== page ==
Previous page

The most well-known dichotomy, however, is the left-right split over the fledgling peace process. Should Israel relinquish control of the West Bank and Gaza Strip, (conquered in The Six Day War, June 5-10, 1967), as the leftists urge, and accept as inevitable the establishment of a Palestinian state? Or, should it keep the vanquished lands, and create a Greater Israel, as the rightists desire? And what of the Palestinian refugees, the Golan Heights, and the question of Jerusalem?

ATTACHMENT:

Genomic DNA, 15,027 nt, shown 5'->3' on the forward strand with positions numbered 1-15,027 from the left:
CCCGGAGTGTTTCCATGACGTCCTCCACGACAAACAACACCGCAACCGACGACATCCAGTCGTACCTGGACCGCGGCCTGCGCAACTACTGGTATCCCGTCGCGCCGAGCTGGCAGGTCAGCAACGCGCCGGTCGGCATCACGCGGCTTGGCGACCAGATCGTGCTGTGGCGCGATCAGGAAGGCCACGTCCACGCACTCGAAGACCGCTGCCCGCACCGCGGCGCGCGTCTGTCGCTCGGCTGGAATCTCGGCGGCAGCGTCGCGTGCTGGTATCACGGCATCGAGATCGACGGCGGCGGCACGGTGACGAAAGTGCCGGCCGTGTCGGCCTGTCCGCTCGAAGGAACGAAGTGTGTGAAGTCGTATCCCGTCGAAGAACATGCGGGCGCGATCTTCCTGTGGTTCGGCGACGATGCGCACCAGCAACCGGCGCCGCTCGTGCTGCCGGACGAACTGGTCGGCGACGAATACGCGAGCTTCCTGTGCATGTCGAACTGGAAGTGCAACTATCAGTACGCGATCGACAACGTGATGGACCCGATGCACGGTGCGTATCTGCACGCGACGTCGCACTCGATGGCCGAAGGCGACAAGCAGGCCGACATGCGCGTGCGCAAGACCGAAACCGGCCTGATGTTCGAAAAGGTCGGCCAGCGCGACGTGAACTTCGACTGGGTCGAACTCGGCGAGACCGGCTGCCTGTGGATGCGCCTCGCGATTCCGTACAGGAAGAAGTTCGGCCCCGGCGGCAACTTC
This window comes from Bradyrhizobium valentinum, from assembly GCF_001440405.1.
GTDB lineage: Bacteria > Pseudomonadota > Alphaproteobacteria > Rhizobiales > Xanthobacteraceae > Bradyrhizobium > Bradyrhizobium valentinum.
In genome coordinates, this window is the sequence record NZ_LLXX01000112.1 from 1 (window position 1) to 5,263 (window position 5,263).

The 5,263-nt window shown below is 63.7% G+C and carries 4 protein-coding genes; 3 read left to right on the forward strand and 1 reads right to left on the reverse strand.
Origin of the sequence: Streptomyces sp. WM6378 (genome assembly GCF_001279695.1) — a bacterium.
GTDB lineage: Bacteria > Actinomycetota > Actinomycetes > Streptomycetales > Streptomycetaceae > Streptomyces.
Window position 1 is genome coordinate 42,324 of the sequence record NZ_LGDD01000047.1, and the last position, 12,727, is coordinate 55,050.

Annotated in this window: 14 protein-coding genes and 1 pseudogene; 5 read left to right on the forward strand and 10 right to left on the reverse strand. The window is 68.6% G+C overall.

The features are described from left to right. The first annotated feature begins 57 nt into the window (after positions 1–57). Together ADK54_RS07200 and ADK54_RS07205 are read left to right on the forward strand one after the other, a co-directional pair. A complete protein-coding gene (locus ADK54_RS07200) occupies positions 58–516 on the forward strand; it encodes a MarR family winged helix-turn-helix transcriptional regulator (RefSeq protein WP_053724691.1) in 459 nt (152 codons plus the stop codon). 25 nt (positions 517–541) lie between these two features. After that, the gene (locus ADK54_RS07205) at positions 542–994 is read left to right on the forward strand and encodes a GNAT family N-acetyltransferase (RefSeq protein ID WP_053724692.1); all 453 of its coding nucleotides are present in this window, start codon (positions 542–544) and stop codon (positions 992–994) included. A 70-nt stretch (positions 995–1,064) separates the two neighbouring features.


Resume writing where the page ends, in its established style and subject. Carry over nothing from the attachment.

All of these explosive issues remain unresolved. It is up to Binyamin Netanyahu, the current Israeli Prime Minister, and his rightist Likud party government, to provide solutions. Itís an unenviable task. Netanyahuís predecessor, Yitzhak Rabin, of the leftist Labor party, was assassinated by his own countryman, Yigal Amir, an ultra-rightist zealot, who rejected Rabinís policy of land for peace.

Rabinís assassination marked a watershed moment in Israeli history. Before that day (November 4, 1995), no one here believed that a Jew was capable of such an act. It was unfathomable.

Rabin himself refused to wear a bulletproof vest on the the night of his murder.

Next page